The Birth of a Legend

Tuscany still has the same breath-taking landscape but its wines have evolved massively over the past 50 years.

© Shutterstock

Tuscany still has the same breath-taking landscape as ever.

Tuscany still has the same breath-taking landscape but its wines have evolved massively over the past 50 years.

© Shutterstock

It was the British Master of Wine Nicolas Belfrage who first coined the term in the mid-1980s. He dubbed the range of new wines that had emerged in Tuscany in the preceding years as Supertuscans. Until then, Italian wine had steadily gone downhill. Its most famous proponent was Chianti Classico – deep in crisis and marketed at ridiculously low prices.

At the time, Italy was not considered a country of fine wine. Where red wine was concerned, France, with Bordeaux and Burgundy, towered over everything; apart from that there were perhaps a handful of exotic wines that had some standing.

Changing Traditions 

At that time, production regulations for Chianti Classico still stipulated that white grapes like Trebbiano or Malvasia Bianca had to form part of the blend alongside the traditional red varieties Sangiovese, Canaiolo and Colorino.

For the steadily growing number of winegrowers who wanted to show that great, long-lived red wines could be produced in Tuscany, this antiquated regulation which prized quantity over quality was an insurmountable obstacle. Thus, the idea was born to produce a wine solely from red grapes.

Enzo Morganti, oenologist and director of the San Felice winery in southern Chianti Classico, took the first step: from the 1968 vintage onwards, he produced a wine only from Sangiovese, which he called Vigorello. Initially, however, the wine world took little notice. This changed abruptly three years later.

The Marchesi Antinori, then as now one of the leading brands of Italian wine, presented their Tignanello in 1971 – made entirely without white grapes and in this first vintage exclusively from Sangiovese. It was not until the next vintage, 1974, that Cabernet Sauvignon was added. Because the wine did not comply with existing regulations, it was not allowed to be labelled Chianti Classico: the mandatory white varieties were missing.

The solution was easy: Tignanello was simply declared as vino da tavola, as a table wine, because in this category everything was allowed. There were over 130,000 bottles of the first vintage, and they sold like hot cakes - even though the price for Tignanello was five times that of a Chianti Classico Riserva.

In the mid-1970s, Antinori also took over the distribution of Sassicaia, produced by Incisa della Rocchetta in Bolgheri, which was still completely unknown at the time: a red wine made from Cabernet Sauvignon and Cabernet Franc, without any Sangiovese at all – an absolute novelty for Tuscany.

An idea takes flight 

At the end of the 1960s, Sergio Manetti, a successful industrialist from Milan, bought an abandoned farmhouse near Radda which he converted into a holiday home. Surrounding the house were some vineyards from which he produced wine. At first, his Montevertine was still labelled as Chianti Classico.

But then he fell out with the Consorzio, the powerful association that sets the production rules, because he too wanted to use only red varieties. With the 1977 vintage, Pergole Torte finally debuted – made exclusively from Sangiovese and, of course, labelled as vino da tavola.

Just as Tignanello became the first Supertuscan based on Sangiovese and a little Cabernet Sauvignon, Pergole Torte has since been considered the model for all pure Sangiovese wines. By the early 1980s, a tipping point was reached.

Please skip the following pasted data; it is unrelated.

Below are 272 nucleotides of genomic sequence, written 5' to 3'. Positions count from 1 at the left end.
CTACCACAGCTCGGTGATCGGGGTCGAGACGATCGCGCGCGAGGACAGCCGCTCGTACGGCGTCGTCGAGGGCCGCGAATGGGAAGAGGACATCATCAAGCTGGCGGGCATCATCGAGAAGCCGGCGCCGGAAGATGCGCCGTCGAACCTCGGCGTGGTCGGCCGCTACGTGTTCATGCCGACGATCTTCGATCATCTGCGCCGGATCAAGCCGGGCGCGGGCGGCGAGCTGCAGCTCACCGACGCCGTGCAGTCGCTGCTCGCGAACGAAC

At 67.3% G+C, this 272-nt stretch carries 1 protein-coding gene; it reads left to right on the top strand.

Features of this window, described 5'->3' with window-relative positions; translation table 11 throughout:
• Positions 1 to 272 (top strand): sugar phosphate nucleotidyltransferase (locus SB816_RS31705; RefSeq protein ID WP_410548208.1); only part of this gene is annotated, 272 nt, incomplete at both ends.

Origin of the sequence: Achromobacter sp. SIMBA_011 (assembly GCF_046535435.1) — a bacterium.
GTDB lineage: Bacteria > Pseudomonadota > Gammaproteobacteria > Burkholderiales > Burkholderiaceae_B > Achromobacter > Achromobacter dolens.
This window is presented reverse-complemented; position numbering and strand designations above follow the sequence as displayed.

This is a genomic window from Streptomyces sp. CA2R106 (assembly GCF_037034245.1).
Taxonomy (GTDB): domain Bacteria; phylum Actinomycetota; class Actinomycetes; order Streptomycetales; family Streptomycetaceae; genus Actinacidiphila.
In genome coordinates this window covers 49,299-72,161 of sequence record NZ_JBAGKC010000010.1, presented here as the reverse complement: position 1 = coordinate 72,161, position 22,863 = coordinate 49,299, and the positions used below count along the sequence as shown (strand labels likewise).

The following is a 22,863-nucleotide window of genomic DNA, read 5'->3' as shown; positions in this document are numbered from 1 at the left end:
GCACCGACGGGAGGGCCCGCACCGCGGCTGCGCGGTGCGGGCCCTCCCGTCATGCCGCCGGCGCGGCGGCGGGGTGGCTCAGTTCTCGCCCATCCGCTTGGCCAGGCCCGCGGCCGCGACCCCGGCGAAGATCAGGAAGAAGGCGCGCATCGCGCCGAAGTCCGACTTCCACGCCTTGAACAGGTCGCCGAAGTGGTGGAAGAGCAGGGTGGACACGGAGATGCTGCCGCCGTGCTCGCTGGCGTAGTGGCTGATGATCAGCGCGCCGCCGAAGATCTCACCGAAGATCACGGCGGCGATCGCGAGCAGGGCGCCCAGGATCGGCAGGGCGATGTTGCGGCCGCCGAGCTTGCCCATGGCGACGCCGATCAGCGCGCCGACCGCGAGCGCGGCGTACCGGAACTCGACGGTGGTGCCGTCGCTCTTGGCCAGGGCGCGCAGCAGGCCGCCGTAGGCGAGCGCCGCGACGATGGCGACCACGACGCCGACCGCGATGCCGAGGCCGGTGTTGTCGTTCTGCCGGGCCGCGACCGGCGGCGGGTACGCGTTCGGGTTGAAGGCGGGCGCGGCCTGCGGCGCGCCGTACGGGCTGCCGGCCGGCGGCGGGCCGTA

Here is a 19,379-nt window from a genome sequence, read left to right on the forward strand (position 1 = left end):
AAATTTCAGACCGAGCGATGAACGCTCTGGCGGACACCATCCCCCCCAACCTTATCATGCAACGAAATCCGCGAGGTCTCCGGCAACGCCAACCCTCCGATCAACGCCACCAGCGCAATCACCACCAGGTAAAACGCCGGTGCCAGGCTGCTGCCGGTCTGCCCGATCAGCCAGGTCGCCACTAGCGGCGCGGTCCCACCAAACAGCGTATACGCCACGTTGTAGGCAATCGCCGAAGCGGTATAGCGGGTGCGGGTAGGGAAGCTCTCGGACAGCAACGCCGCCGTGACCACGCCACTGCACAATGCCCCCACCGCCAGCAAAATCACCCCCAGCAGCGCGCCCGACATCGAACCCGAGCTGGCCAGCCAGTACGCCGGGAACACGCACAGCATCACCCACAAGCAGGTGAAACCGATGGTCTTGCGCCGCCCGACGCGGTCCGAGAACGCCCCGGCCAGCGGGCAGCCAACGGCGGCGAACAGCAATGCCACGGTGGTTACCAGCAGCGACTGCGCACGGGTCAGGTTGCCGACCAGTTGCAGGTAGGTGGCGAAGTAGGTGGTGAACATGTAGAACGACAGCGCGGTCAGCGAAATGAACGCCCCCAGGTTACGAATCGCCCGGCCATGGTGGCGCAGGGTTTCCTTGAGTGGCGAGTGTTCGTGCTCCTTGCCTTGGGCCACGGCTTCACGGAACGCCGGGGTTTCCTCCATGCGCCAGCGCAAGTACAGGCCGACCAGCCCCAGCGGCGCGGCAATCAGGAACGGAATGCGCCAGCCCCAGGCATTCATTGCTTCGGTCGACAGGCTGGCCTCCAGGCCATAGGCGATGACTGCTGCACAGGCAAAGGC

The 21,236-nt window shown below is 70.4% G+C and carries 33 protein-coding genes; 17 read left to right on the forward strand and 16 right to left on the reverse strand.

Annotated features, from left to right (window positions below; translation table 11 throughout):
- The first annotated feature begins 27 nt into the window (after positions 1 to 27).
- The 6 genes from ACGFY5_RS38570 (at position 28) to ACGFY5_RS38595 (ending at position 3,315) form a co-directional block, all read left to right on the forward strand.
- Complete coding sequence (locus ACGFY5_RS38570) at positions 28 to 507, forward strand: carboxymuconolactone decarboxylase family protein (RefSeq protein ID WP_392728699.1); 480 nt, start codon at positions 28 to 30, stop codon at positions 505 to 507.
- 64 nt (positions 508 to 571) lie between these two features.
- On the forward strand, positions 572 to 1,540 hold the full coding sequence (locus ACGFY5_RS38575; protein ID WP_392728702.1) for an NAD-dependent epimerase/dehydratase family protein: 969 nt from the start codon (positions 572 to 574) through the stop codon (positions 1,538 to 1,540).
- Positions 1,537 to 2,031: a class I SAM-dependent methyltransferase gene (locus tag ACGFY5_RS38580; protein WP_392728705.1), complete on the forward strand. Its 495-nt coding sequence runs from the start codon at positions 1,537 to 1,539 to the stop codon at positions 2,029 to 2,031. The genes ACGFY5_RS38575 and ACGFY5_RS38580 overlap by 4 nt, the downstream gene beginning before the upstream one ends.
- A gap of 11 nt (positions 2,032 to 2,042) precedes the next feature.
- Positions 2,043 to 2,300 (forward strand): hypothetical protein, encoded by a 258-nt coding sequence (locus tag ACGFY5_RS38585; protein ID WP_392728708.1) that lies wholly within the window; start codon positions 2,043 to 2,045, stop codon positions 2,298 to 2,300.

A veritable flood of new wines saw the light of day: I Sodi di San Niccolò by Castellare (1977 vintage), Cepparello by Isole e Olena and Sammarco by Castello dei Rampolla (both 1980), Flaccianello by Fontodi, Coltassala by Volpaia, Camartina by Querciabella (all 1981), Cabreo by Rufino (1982) and finally Fontalloro by Fèlsina 
and Percarlo by San Giusto a Rentennano (both 1983).

With these new vini da tavola, Italy now produced red wines for the first time that could “compete with the world“, as Paolo de Marchi of Isole e Olena says. In the following years, there seemed to be no limits to creativity. Every winery produced at least one Supertuscan. The names often followed the well-known models and ended in “-ello“ or “-aia“. Many of these new creations have since quietly disappeared.

Nonetheless, the producers of these first-wave Supertuscans are still among the pioneers of modern Italian viticulture and their wines – some of them with cult status – are sought-after across the globe.

San Felice in Chianti Classico’s south: a wonderful Borgo with wine estate, hotel and fine dining restaurant.

© Photo provided

With the amendment of Italian wine law, these vini da tavola were classified as Toscana IGT from 1995 onwards. In 1996 it became possible to produce Chianti Classico DOCG exclusively from Sangiovese. Many Supertuscans could have been declared Chianti Classico from that point on.

However, in view of the price difference between the best Supertuscans and a Chianti Classico, most producers continued as before. In 2013, another attempt was made to bring these prestigious wines back into the fold with the introduction of the new category Chianti Classico Gran Selezione.

Since then, some Supertuscans have actually been labelled as Gran Selezione, such as Coltassala from Volpaia or Sassello from Castello di Verrazzano. Giovanni Manetti of Fontodi, president of the Consorzio Chianti Classico, hopes that more wines will follow. But Renzo Cotarella of Antinori is no fan of the idea. Tignanello, he argues, has become a brand in its own right after 50 years – and it should stay that way.

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